That in turn leads me to wanting to penalize keeping the tribe split too long. My idea for that is a competition for dominance when the factions rendezvous. Basically a player could lose to herself.

That's it for now, still yet much more to go.

A quick drawing of the hunter during the Ice Age from this morning on where I think the art will go:


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Patrick Robles
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Quick update.

Mucking about with a Fertility/virility stat to vie with Brain, and Brawn for upgrade points. Basically B&B directly impact how well you hunt, which is necessary to eat and survive, F/V determines how many infants are born in a given age, which nets you more hunters and gathers in the next age. And tribe size *might* serve as victory points of sorts. Not yet sure of that.

Still working on the corralling mechanic, which is absolutely vital. How else can you drive a herd of mammoths off of a cliff?



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Manuel Ingeland
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I'm VERY excited! thumbsupthumbsupthumbsup
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Patrick Robles
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Not a huge amount to report, been working on my Zelda inspired action RPG.

Here is a breakdown of game phases and my goals for each:

Jungle phase: Wander through the jungle honing your skills. Decisions here determine how you "evolve" and directly impact the next phase of the game. End of phase is triggered once you find a mate and successfully birth a child. Gameplay in this phase is closest to that described in the initial post for the dungeon crawler.

Grassland phase: Build and lead a nomadic tribe. Balance resources between developing more advanced hunting, and societal technologies, procreation, and plain survival. Decisions in this phase determine the strength and size of your hunting party, the technology, and the tactics, available in the final phase of the game. Gameplay now involves multiple hunters each represented by 3 cards, one each of Brains, Brawn, and Virility. Sophie's Choice between traveling to encounter potential new recruits and gathering resources, or camping to birth children and develop new technologies.

Tundra phase: Use the technologies developed and the tactics learned in the earlier stages to hunt mammoths. Hunters are now reduced to a single card, reproduction and technological advancement are eliminated to focus on tracking and hunting. Expressed in extremes hunting mammoths is either by corralling herds into environmental dangers, or by separating the weak or young from the herd.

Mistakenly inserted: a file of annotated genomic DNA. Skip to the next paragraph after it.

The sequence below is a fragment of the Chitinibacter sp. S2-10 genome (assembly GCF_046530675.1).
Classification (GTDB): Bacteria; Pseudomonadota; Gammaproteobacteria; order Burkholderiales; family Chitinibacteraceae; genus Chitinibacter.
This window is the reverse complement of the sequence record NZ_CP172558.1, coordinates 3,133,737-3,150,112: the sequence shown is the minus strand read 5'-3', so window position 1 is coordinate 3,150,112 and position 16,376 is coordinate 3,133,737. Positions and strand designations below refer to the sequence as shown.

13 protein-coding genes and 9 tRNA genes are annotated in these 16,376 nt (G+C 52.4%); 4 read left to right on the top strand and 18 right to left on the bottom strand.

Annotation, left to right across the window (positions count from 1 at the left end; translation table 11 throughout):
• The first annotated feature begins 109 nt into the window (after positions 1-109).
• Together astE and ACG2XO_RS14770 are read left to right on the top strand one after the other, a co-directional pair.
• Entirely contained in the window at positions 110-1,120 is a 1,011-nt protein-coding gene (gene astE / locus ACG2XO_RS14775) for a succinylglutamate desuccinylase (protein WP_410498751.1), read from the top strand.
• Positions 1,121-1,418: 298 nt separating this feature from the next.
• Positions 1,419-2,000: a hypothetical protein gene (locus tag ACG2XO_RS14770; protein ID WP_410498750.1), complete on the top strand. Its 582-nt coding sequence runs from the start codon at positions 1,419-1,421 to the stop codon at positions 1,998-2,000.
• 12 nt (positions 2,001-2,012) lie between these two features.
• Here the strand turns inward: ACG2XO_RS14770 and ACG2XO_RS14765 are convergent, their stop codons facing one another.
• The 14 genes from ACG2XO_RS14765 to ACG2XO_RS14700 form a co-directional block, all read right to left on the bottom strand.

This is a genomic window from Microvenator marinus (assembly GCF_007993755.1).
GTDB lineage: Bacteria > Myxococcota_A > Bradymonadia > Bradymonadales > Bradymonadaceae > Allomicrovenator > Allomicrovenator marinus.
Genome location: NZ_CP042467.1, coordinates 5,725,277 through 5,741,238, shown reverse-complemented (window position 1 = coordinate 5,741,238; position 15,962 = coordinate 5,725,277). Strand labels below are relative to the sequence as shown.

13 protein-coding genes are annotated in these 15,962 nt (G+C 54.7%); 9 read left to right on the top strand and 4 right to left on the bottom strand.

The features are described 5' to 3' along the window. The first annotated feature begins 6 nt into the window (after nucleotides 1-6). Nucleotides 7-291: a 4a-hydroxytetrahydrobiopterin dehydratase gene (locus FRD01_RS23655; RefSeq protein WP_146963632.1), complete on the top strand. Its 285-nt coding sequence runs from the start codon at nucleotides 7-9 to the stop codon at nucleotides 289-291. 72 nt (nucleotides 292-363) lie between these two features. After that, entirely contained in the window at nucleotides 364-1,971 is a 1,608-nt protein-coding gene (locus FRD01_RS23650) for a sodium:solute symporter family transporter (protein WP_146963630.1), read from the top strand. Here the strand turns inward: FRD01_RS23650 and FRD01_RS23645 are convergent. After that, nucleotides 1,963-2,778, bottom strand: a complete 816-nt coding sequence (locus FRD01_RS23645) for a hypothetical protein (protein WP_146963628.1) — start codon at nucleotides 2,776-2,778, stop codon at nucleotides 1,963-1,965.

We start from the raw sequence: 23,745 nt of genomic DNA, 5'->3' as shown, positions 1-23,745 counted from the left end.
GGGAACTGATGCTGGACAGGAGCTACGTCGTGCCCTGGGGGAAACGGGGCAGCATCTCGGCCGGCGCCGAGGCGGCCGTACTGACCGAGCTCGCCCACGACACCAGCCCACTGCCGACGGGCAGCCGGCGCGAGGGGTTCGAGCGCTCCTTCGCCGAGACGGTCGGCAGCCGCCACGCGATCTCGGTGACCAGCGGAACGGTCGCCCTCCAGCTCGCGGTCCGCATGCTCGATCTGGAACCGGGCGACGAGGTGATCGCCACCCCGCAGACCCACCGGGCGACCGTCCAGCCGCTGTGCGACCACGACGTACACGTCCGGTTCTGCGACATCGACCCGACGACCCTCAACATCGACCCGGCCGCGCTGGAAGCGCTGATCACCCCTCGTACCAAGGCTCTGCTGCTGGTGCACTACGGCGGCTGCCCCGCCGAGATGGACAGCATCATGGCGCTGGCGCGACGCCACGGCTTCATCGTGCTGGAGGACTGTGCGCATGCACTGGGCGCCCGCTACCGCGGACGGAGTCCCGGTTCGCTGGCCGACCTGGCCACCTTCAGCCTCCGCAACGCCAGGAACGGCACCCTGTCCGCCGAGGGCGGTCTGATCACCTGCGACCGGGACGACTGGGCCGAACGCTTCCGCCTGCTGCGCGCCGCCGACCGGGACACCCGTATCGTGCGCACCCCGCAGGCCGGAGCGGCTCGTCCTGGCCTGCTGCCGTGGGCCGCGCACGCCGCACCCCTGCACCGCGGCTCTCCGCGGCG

This project is growing quite a bit, I might need to give it a bit of a makeover into a more abstracted expression. As it sits now I don't see each phase taking less than an hour or so to play out. Essentially making this a 3-4 hour solo play game. Which might work considering the clear distinction between phases, as person could play over a few days instead of trying to stay put and tough out the entire game.



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Patrick Robles
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So I've decided to shelve this design for awhile so I can concentrate on my entry into the 2013 2 player contest and my Zelda homage but I certainly plan on returning when time allows.

The game grew beyond the time frame I decided on initially and I think it has the value to warrant allocating more time than I have available at present.

With that said here is a picture of a play test of the Tundra Phase battle mechanics. Initial thoughts: too easy. None of the hunters ended up squashed, which is not good, and too many of the mammoths are going to be bagged by the hunters.



The geriatric mammoth (sugar barrel) in the middle was corralled by the 2 groups of hunters but they don't have the Brawn nor the Tech to take him down, the youngster (coffee) in the pit is toast, the adult mammoth (tobacco) on the left edge will plummet in the next round. The two tobaccos in the lower left are bound for freedom.

The fate of the rest are all in question, as I abandoned the test at this point as I realized it was too easy.

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Manuel Ingeland
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Patrick Robles wrote:
So I've decided to shelve this design for awhile




WHAAAT?! No, please go on!!! You can't stop this!
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Patrick Robles
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Thanks for the the interest! I'm not abandoning it, just taking a break to focus on some other things.

I've been mucking about with too many card only games recently, I need a breather. Hopefully when I come back to it I will have some fresh ideas and a new perspective to liven things up.

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Manuel Ingeland
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Yes, please realize this game at some point! I love the artwork and the idea!
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Patrick Robles
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I'm not really a video gamer any longer but I just had to support this:

http://www.kickstarter.com/projects/gaspoweredgames/wildman-...